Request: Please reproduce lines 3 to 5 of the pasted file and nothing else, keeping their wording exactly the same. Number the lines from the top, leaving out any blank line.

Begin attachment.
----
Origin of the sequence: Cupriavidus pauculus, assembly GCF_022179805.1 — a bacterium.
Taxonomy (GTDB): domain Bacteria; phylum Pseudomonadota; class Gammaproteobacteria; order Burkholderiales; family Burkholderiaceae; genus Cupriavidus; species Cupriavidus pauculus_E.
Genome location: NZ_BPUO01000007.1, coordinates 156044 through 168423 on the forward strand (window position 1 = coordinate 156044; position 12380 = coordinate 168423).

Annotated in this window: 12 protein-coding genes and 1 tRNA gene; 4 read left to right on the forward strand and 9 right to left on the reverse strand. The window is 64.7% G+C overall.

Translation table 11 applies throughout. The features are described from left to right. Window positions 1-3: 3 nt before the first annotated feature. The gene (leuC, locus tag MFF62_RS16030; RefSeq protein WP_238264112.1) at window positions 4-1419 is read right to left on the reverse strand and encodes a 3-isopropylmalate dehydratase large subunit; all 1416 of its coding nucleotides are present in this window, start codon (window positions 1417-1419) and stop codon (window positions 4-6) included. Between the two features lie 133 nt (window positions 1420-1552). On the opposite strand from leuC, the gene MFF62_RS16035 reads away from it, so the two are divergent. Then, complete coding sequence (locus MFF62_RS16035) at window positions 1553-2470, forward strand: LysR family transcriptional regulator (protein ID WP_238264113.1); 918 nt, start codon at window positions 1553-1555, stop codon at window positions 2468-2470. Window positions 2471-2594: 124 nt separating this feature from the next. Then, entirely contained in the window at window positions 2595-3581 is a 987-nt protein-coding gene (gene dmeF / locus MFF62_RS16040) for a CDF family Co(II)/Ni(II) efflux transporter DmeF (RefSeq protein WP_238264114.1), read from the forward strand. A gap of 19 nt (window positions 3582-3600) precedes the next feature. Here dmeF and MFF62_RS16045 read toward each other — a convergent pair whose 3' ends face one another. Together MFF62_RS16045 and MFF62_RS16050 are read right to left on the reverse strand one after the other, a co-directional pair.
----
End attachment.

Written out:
Genome location: NZ_BPUO01000007.1, coordinates 156044 through 168423 on the forward strand (window position 1 = coordinate 156044; position 12380 = coordinate 168423).

Annotated in this window: 12 protein-coding genes and 1 tRNA gene; 4 read left to right on the forward strand and 9 right to left on the reverse strand. The window is 64.7% G+C overall.

Translation table 11 applies throughout. The features are described from left to right. Window positions 1-3: 3 nt before the first annotated feature. The gene (leuC, locus tag MFF62_RS16030; RefSeq protein WP_238264112.1) at window positions 4-1419 is read right to left on the reverse strand and encodes a 3-isopropylmalate dehydratase large subunit; all 1416 of its coding nucleotides are present in this window, start codon (window positions 1417-1419) and stop codon (window positions 4-6) included. Between the two features lie 133 nt (window positions 1420-1552). On the opposite strand from leuC, the gene MFF62_RS16035 reads away from it, so the two are divergent. Then, complete coding sequence (locus MFF62_RS16035) at window positions 1553-2470, forward strand: LysR family transcriptional regulator (protein ID WP_238264113.1); 918 nt, start codon at window positions 1553-1555, stop codon at window positions 2468-2470. Window positions 2471-2594: 124 nt separating this feature from the next. Then, entirely contained in the window at window positions 2595-3581 is a 987-nt protein-coding gene (gene dmeF / locus MFF62_RS16040) for a CDF family Co(II)/Ni(II) efflux transporter DmeF (RefSeq protein WP_238264114.1), read from the forward strand. A gap of 19 nt (window positions 3582-3600) precedes the next feature. Here dmeF and MFF62_RS16045 read toward each other — a convergent pair whose 3' ends face one another. Together MFF62_RS16045 and MFF62_RS16050 are read right to left on the reverse strand one after the other, a co-directional pair.